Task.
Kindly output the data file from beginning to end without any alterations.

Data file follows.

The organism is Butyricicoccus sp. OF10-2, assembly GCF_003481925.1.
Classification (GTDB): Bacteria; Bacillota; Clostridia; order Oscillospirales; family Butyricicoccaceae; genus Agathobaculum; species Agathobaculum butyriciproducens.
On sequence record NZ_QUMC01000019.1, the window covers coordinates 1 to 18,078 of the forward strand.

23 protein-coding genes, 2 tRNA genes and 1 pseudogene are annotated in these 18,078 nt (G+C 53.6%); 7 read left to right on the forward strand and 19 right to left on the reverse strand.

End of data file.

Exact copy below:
The organism is Butyricicoccus sp. OF10-2, assembly GCF_003481925.1.
Classification (GTDB): Bacteria; Bacillota; Clostridia; order Oscillospirales; family Butyricicoccaceae; genus Agathobaculum; species Agathobaculum butyriciproducens.
On sequence record NZ_QUMC01000019.1, the window covers coordinates 1 to 18,078 of the forward strand.

23 protein-coding genes, 2 tRNA genes and 1 pseudogene are annotated in these 18,078 nt (G+C 53.6%); 7 read left to right on the forward strand and 19 right to left on the reverse strand.